Hmm, well, it started when I was teaching drama to kids in Maui.  It came to the final presentation and I thought I’d go nuts if I had to do The Three Little Pigs…  So I wrote a scene with two witches.  And I had the kids do Shakespeare.  I had no idea I would drag scene out and turn it into a play. Also, I was born and raised in Saudi Arabia and have always felt a bit ,well, out of it in the States.  But that has served me with the play; I think, I hope, I have an aerial view of our glorious planet and the many cultures inhabiting Mother Earth.
How does this fractured fairy tale resonate today?
Well, hmm, I feel I deliver, through character,  the politics of the United States and around the globe.  I address the destruction of the planet – and the destruction of people .  And the many ills of our western culture.  But – that is almost secondary – because there is fantasy and humor and a mix of the familiar within an unfamiliar world – a cast of characters with their relationships. It’s very funny (if I do say so myself).  So even if you don’t get some of the references, eh, the situations and characters are hilarious – and there is the balance of darkness.
Today’s politics huh? Do you feel Planet Connections is the right venue for it?
I had, as an actress, performed last summer in a fundraiser for the Neo-Political Cowgirls and I met Glory.  I then invited her to a reading of this play in February that had Kathy Chalfont, Harris Yulin.  She was unable to attend but kindly read the play and suggested I submit it – and I did!
What’s the wish for the future of the play? 
I know what I would like.  But where it goes…??  I’d love to see a production – it is very visual.  That said, it could be an animated film.  But who knows anything.  I’ll just keep on keepin’ on – as Bob Dylan sings.
Final Thought …  
Jeez, I hope I’m not kicking the bucket.  But final thoughts – I welcome this experience and dig that whatever proceeds made will go to a charity, the Retreat.  I’m really pleased, grateful.  And I hope people have a good time.

#TenthPlanet: Yokko of SHINKA

This summer, Planet Connections Theatre Festivity (PCTF), the brainchild of arts professional Glory Kadigan, turns 10 years old. In that decade, PCTF has successfully changed the landscape of the theatre festival and all of New York independent theatre. The multi-award-winning theatre festival will celebrate in a big way by premiering more than 50 timely and topical plays and musicals written by the next generation of playwrights. Each play contains a powerful message serving as a parable of various world themes. The Tenth Planet: Planet Connections Theatre Festivity will run fromJuly 9 through August 5, 2018 at The Clemente, 107 Suffolk Street, NYC.www.planetconnections.org. Artists presenting works from all across America, including Denver, Los Angeles, New Orleans, Providence and New York City; and from all over the planet, including Japan, Yugoslavia, Russia, Peru, France, Belarus, & Haiti are part of this years festivity.

workshop-ad-2018_orig (1).jpgMulti-Awards winning choreographer YOKKO comes to the 10th anniversary season of Planet Connections Theatre Festivity with SHINKA

Part of the 10th anniversary season of Planet Connections Theatre Festivity at the Theaters at the Clemente, 107 Suffolk Street, New York City, this visiually stunning event runs Tuesday 7/17 @9pm-10:15pm, Friday 7/20 @ 8pm-9:15pm, Sunday 7/22 @1:15pm-2:30pm, Friday 7/27 @9:45pm-11pm, Sunday 7/29 @1pm-2:15pm, Saturday 8/4 @7:45pm-9pm.

shinka-5.jpgThrough stunning movement, SHINKA explores the mystery of living beings. Mankind has developed a complicated mechanized and sprawling society … rapidly. We have been destroying it and developing it repeatedly throughout history. What do we really want? And where are we going? Can we create a world that we want to live? Without destroying one another? SHINKA explains that we are all part of this eco-system and one with conscious energy, evolving every single day, every single moment… together. By using Japanese Butoh, Trish Arnold Movement, contemporary dance, and other theatrical elements, SHINKA explores and expresses life itself physically, mentally, emotionally, and spiritually.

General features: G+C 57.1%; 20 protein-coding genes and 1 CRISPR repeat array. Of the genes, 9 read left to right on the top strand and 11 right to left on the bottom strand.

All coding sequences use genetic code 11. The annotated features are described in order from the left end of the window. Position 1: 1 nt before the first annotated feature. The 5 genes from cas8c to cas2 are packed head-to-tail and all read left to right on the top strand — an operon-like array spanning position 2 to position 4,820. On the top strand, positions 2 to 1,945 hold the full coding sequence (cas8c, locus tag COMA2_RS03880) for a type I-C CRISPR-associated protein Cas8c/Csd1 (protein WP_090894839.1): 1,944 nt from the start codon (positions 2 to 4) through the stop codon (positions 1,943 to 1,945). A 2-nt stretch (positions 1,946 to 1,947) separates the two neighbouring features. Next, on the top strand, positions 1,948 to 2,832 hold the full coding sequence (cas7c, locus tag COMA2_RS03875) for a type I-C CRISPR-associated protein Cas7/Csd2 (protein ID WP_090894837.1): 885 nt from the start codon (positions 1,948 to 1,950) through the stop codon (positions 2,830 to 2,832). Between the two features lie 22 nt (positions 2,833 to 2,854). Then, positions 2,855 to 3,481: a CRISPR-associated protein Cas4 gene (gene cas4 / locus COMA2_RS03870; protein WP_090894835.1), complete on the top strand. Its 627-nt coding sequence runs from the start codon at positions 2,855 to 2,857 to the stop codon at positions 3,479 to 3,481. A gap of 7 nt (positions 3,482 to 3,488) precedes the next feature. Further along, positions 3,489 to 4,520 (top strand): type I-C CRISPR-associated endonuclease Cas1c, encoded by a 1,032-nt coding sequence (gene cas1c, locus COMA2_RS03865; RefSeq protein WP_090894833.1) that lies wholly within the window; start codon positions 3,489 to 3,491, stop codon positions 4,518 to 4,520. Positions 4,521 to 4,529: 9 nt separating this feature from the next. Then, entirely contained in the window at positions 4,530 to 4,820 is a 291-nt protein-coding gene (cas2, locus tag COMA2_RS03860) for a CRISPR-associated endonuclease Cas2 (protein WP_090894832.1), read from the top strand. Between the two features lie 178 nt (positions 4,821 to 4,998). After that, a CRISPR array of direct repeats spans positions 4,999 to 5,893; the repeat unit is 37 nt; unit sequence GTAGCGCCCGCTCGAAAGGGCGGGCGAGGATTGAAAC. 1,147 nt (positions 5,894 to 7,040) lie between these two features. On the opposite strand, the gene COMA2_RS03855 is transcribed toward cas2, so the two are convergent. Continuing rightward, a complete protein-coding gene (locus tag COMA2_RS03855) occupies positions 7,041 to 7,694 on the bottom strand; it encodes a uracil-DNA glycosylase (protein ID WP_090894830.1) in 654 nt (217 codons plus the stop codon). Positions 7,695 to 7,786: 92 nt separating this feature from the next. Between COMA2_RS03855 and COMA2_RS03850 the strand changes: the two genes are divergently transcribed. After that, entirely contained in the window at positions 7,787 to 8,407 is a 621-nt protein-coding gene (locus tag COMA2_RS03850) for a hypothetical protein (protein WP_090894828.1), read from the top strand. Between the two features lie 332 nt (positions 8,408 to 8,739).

Yokko is an actress, Butoh & Theatre Artist, Movement & yoga instructor from Nagoya, Japan. She has acted in, devised and choreographed a variety of local and international shows, having won several awards, including “Best One-Woman Show” for her Butoh Medea (United Solo 2014 at Theatre Row). Butoh Medea was selected to perform at *United Solo Europe in Warsaw, Poland in June, 2015, then toured to Edinburgh Festival Fringe 2015, and selected for the short list of The Asian Arts Award. Butoh Medea has been touring USA & Europe since 2015.

shinka-4.jpgYour work truly plugs into the futuristic and is so powerful. Tell us about yourself as an artist:

I am interested in being a cultural bridge. I- myself am Japanese, and come from a different culture. And I am always interested in collaborating with other artists who come from a different background (culture, age, gender, race) and creating new work together. It is very exciting to see and discover something I had not expected. Also I have been focusing on creating an increased awareness of ecology through performing arts these past few years. I have been producing with other artists an annual festival called ‘UNFIX NYC’ since 2016. Also I have been doing workshops of “Social Action Project” in NYC and Turin, Italy to bring an awareness of social issues, and I would like to continue this. Also, I am passionately interested in bringing forward hidden voices from society and our history. I would like to carry these into  my work. I have been blessed to work with many amazing artists each with their own hidden voice.

Share with us a little something about your play that we WON’T see in the press release.

“We — all of us — can stand and think about the society we live [in] and not repeat the same thing in the past,” she says.’ -Sadie Dingfelder (The Washington Post)